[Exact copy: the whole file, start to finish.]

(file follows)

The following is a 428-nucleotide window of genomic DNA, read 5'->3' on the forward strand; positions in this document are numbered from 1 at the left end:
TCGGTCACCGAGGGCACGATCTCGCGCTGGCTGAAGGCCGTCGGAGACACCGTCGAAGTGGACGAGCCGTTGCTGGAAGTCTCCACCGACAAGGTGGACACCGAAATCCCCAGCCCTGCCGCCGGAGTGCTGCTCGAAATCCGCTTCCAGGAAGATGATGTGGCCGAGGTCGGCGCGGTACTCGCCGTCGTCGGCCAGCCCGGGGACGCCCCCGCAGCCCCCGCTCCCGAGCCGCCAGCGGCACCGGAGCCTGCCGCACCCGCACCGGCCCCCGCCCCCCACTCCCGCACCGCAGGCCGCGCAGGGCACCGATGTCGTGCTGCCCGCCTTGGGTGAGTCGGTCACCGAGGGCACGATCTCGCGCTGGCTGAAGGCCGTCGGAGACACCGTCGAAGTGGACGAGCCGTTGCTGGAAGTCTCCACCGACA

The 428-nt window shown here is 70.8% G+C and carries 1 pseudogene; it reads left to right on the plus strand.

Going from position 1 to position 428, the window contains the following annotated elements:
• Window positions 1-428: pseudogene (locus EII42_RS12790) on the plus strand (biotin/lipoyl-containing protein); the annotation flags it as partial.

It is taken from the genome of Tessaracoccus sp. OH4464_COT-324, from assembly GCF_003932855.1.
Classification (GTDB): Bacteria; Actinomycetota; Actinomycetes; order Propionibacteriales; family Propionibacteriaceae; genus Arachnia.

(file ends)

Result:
The following is a 428-nucleotide window of genomic DNA, read 5'->3' on the forward strand; positions in this document are numbered from 1 at the left end:
TCGGTCACCGAGGGCACGATCTCGCGCTGGCTGAAGGCCGTCGGAGACACCGTCGAAGTGGACGAGCCGTTGCTGGAAGTCTCCACCGACAAGGTGGACACCGAAATCCCCAGCCCTGCCGCCGGAGTGCTGCTCGAAATCCGCTTCCAGGAAGATGATGTGGCCGAGGTCGGCGCGGTACTCGCCGTCGTCGGCCAGCCCGGGGACGCCCCCGCAGCCCCCGCTCCCGAGCCGCCAGCGGCACCGGAGCCTGCCGCACCCGCACCGGCCCCCGCCCCCCACTCCCGCACCGCAGGCCGCGCAGGGCACCGATGTCGTGCTGCCCGCCTTGGGTGAGTCGGTCACCGAGGGCACGATCTCGCGCTGGCTGAAGGCCGTCGGAGACACCGTCGAAGTGGACGAGCCGTTGCTGGAAGTCTCCACCGACA

The 428-nt window shown here is 70.8% G+C and carries 1 pseudogene; it reads left to right on the plus strand.

Going from position 1 to position 428, the window contains the following annotated elements:
• Window positions 1-428: pseudogene (locus EII42_RS12790) on the plus strand (biotin/lipoyl-containing protein); the annotation flags it as partial.

It is taken from the genome of Tessaracoccus sp. OH4464_COT-324, from assembly GCF_003932855.1.
Classification (GTDB): Bacteria; Actinomycetota; Actinomycetes; order Propionibacteriales; family Propionibacteriaceae; genus Arachnia.